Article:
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Russia concerned by US position on START- deputy foreign minister

Moscow, 19 December: Russian Deputy Foreign Minister Sergey Ryabkov has said that the US approach to strategic offensive arms control could lead to an unpredictable situation.

The Russian Foreign Ministry on Friday (19 December) made public Ryabkov's commentary on the final round of Russian-American strategic dialogue involving representatives of the George Bush administration, which was held in Moscow.

The commentary says that "the implementation of the approach which is being proposed by the USA could strip our bilateral relations of a key element - predictability in strategic offensive arms control, and could seriously destabilize the strategic situation".

Ryabkov noted that "while concluding the Strategic Arms Reduction Treaty (START), the parties proceeded from the understanding that they had no opportunity to monitor the true equipment of the other side's missiles after their launch, whether or not they carried nuclear or other warheads".

"Accordingly, the treaty contains rules for counting strategic offensive arms: each intercontinental ballistic missile or a ballistic missile carried by a submarine has the maximum number of warheads which that missile carried during testing. The system of monitoring compliance is built on these principles," Ryabkov said.

He said that "this does not cancel the general understanding that it (treaty - Interfax) provides for reducing strategic nuclear-missile and not 'conventional' arms".

"But the main current problem is that the USA insists on a radical revision of the basic provisions of START, proposing a reduction of only 'operationally deployed strategic nuclear warheads'," Ryabkov said.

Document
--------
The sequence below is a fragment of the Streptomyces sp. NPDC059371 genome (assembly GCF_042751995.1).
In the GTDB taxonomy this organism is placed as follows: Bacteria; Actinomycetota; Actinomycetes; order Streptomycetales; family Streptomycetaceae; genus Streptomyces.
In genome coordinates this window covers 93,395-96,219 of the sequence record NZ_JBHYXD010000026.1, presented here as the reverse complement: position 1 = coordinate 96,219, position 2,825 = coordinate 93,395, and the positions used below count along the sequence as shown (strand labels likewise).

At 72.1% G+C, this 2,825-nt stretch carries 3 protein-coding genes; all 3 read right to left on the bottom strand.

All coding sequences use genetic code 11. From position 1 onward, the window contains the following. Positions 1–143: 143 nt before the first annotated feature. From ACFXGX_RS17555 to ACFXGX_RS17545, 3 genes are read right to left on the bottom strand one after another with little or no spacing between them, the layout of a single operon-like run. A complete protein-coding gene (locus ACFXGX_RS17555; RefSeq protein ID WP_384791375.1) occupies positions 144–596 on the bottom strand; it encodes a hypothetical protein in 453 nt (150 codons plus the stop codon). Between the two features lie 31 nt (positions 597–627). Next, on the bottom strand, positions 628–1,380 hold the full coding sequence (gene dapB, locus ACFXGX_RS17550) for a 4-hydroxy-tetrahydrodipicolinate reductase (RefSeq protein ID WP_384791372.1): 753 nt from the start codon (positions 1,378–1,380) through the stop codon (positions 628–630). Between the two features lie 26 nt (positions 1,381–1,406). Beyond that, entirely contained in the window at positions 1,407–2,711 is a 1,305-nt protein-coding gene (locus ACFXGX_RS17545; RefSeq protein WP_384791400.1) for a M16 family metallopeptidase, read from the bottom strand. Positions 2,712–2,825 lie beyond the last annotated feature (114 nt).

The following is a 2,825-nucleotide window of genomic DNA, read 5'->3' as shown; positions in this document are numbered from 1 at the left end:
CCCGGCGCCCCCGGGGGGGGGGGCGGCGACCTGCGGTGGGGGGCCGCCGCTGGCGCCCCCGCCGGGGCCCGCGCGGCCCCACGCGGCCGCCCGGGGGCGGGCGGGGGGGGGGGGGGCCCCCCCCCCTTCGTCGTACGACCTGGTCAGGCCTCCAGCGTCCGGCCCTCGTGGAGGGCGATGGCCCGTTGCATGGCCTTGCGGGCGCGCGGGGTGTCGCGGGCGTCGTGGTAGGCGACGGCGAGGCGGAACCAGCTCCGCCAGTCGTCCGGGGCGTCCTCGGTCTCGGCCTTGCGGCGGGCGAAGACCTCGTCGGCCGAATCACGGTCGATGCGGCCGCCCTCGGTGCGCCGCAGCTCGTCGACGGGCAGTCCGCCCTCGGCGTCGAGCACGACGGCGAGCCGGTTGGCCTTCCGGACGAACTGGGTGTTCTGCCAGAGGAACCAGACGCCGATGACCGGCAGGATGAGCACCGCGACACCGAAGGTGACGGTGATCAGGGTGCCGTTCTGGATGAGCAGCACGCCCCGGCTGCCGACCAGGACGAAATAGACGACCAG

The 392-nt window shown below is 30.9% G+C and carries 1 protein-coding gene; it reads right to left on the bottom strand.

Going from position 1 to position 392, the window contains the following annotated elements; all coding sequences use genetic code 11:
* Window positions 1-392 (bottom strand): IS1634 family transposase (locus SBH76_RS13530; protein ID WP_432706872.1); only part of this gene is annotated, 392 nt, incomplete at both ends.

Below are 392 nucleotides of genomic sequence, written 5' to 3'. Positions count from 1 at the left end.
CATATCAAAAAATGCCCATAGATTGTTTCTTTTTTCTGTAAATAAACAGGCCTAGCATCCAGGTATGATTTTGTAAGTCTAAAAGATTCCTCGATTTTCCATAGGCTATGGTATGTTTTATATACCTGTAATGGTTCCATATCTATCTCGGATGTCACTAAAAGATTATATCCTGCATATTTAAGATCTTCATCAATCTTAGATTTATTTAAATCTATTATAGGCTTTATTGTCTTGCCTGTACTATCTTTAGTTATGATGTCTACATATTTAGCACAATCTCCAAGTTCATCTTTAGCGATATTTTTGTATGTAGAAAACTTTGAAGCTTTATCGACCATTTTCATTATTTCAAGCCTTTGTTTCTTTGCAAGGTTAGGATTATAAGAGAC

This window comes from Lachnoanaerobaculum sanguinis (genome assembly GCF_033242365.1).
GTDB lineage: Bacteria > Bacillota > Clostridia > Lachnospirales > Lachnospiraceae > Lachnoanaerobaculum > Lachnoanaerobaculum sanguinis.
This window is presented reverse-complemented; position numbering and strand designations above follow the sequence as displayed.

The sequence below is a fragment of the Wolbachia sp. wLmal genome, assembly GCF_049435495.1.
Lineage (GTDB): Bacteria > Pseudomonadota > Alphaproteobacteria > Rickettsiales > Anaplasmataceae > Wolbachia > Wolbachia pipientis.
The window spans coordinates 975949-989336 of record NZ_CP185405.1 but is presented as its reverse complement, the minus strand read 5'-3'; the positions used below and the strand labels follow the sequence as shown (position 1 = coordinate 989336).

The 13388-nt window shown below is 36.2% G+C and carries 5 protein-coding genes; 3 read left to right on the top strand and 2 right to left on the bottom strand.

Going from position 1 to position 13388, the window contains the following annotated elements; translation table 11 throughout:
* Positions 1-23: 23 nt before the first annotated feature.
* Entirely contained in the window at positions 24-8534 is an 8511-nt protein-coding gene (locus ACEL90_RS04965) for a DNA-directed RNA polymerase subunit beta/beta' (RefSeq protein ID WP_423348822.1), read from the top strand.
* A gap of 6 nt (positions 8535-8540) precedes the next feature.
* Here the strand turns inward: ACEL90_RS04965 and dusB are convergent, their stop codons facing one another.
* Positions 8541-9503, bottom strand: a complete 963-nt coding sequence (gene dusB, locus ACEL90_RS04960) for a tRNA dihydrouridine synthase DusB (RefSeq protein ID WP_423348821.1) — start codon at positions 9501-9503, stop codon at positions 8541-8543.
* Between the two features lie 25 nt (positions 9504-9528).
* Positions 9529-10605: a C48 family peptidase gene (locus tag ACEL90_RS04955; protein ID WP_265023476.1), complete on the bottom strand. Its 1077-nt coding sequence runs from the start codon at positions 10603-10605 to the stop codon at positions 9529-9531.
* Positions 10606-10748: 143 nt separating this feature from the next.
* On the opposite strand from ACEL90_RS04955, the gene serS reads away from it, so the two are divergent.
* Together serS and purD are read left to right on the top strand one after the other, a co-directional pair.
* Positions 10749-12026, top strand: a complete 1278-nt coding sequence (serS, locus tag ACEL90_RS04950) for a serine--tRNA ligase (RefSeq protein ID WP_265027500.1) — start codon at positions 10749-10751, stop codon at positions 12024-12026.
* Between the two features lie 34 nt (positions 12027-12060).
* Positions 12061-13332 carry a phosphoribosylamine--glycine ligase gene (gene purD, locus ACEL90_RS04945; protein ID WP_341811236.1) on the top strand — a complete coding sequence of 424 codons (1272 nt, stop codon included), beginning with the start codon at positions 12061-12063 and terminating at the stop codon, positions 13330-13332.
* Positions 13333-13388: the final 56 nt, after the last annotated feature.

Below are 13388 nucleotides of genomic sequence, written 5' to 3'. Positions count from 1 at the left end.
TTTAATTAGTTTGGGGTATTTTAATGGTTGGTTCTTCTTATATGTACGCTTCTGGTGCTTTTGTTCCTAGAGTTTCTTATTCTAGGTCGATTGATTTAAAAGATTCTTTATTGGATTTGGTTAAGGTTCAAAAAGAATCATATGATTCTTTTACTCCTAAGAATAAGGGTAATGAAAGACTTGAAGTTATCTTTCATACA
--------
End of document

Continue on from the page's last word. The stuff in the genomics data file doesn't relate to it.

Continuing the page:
He explained that "by doing so, it is planned to strive to take strategic missiles (an indispensable component of strategic offensive arms) beyond the scope of a future treaty. It is proposed to consider strategic missiles themselves as 'conventional arms'".

Ryabkov said that the USA confirmed that arms of this kind are planned to be used to deal with tasks like fighting terrorism and withstanding threats emanating from some "rogue states".

"An approach of this kind, in our view, could substantially erode a new agreement and create opportunities for a concealed build-up of strategic offensive arms and for dodging limitations and the parties' commitments to be agreed," Ryabkov said.

He said that an approach of this kind "would remove the opportunity to monitor not only missiles, but also the warheads they carry and would not make it possible to form an opinion about the true state of the parties' strategic offensive arms".

Furthermore, Ryabkov noted, "during the consultations when the importance of defending the USA and its allies from missile threats was being considered, our partners, while arguing for the importance of deploying a global missile defence (system), insisted that any long-range ballistic missile launched towards US territory would be assessed as weapons of mass destruction". "No comment is necessary here," Ryabkov said.